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When officials try to ban economic truth

A mandate on Chinese media not to report a credit crunch is the latest example of governments trying to keep bad news under wraps. But the forces for honest financial data are too strong to defy.

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    An employee counts money at a bank in China's Shanxi province June 28. Investor confidence was growing after last month's credit crunch.
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It is one thing for a government that spies on others to keep that fact a secret and even go after an employee – such as Edward Snowden – who leaks such secrets. But is it right for a government to also deny facts about the economy and then attack the messengers of those facts?

China is the latest example of this problem in which a country tries to defy the demand of global markets for transparency and honesty in financial data. Last week, the propaganda arm of the Communist Party ordered Chinese media not to use words such as “cash crunch” or “inadequate liquidity” in reporting on what has been obvious for weeks: a near-panic in financial markets as the government tries to rein in a shadow banking industry that has doubled the amount of loans in three years.

Chinese authorities, like England’s 11th-century King Canute, who ordered the tides to stop, want to prevent a bursting of a credit bubble through a mandate on what the media tells the public. This may be a lost cause. Even the head of the Bank of China referred to the $6 trillion shadow banking industry as a Ponzi scheme, with lenders doling out loans while promising big returns to investors. (The party’s media mandate is akin to a new law that grown children must visit their elderly parents or face official punishment.)

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China’s truth-defying tactics are not trivial. The world economy now depends on the stability of the Chinese economy as well as integrity in needed reform of state-run industries. One need only look at what triggered the financial crisis in the 17-nation eurozone in 2009: An honest economist took over Greece’s statistical office and announced the government had been lying about the size of its debt.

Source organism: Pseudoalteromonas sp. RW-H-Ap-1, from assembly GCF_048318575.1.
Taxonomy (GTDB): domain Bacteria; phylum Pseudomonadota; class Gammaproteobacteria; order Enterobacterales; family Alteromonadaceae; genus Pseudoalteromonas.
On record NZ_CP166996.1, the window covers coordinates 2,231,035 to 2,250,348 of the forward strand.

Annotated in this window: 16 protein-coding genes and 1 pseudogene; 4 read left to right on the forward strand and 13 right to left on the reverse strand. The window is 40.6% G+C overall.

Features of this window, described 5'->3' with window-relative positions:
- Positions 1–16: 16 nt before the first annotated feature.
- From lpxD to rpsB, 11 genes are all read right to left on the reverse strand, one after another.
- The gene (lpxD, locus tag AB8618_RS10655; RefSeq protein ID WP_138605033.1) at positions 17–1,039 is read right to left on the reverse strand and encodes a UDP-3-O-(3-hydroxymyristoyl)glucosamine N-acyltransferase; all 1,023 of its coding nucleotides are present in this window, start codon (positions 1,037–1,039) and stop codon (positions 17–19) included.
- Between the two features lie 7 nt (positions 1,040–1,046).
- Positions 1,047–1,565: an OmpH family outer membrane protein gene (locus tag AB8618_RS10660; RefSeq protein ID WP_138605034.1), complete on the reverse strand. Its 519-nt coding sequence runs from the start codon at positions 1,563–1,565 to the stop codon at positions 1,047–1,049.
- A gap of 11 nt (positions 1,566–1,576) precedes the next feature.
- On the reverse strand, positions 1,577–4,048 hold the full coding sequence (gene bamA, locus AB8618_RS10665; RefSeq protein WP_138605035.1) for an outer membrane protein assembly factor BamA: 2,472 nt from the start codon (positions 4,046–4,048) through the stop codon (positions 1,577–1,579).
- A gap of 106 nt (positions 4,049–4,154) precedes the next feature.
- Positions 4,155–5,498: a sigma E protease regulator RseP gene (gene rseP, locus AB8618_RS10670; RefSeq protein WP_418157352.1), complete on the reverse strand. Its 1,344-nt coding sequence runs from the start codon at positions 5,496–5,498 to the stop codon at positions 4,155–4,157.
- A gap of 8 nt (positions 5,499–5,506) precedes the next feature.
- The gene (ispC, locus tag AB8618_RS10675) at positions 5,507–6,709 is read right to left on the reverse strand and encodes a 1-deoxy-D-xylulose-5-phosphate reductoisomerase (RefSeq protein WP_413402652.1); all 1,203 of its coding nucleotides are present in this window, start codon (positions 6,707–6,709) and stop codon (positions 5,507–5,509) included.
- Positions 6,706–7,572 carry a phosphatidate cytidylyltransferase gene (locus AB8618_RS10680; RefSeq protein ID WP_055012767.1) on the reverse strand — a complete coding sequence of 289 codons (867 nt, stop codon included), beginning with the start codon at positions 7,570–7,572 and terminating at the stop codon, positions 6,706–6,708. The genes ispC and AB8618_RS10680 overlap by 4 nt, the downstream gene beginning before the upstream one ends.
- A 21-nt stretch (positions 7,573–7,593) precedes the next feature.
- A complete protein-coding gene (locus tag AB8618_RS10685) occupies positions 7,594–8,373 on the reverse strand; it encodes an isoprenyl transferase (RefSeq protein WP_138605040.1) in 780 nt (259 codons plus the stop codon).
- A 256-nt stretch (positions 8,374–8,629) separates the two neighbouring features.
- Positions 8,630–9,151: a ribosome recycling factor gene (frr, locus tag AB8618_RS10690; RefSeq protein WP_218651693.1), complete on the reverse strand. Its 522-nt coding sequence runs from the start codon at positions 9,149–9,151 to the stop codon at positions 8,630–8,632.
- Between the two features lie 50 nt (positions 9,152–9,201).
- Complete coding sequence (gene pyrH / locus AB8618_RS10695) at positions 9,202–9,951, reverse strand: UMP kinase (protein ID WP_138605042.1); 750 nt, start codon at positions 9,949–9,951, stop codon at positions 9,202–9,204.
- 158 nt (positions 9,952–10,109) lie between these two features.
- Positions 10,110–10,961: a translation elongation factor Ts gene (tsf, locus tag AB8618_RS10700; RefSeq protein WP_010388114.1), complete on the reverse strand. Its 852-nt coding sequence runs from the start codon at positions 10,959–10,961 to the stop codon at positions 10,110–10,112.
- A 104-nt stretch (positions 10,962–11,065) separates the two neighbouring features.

Even now that economist, Andreas Georgiou of the Hellenic Statistical Authority (Elstat), faces charges in court for “false attestation to the detriment of the state” and “violation of duty.” European Union officials, such as Taxation Commissioner Algirdas Semeta, have had to back up Mr. Georgiou. “Probably for the first time in the course of many years … Elstat was able to present … data without any reservations from the commission,” Mr. Semeta said last month.

Argentina, too, continues to issue inaccurate figures on inflation, claiming it is only about 10 percent when private economists estimate the rate at above 25 percent. The government fired its statisticians who reported the right figures and pursued them in court, claiming they were hurting national security. Meanwhile, the International Monetary Fund (IMF) got so fed up that it issued an ultimatum to the government in February to come clean on its data by September.

The United States is not immune to such debates over honest accounting. The Congressional Budget Office, which is supposed to provide US lawmakers with “nonpartisan” analysis of proposed bills and fiscal trends, is restricted in how it conducts its accounting. The political party in power can sometimes influence how the CBO performs an analysis in order to slant the results.

Sometimes the agency occasionally defies a mandate. In a report last month on the impact of interest-rate increases under a federal student loan law, the CBO stated that the law’s “accounting does not consider some costs borne by the government.” That’s not what many Democrats wanted to hear.

GOP lawmakers also question the Obama administration’s accuracy in coming up with figures on the “social cost” of carbon emissions – in, for example, the impact of rising sea levels. The White House’s estimates of such costs have more than doubled in three years, causing Republicans to demand a full disclosure of the accounting methods.

Fortunately, most countries have enough free media, as well as the pressure from markets and institutions like the IMF to hold officials to account for lying about data. In China, Internet users had a field day with the latest mandate to ignore the “credit crunch.” Chinese journalists leaked the order to foreign journalists.

Some secrets like spy programs are worth keeping. But governments cannot make secret that with which people live every day, whether it is a credit crunch, inflation, or other economic realities.

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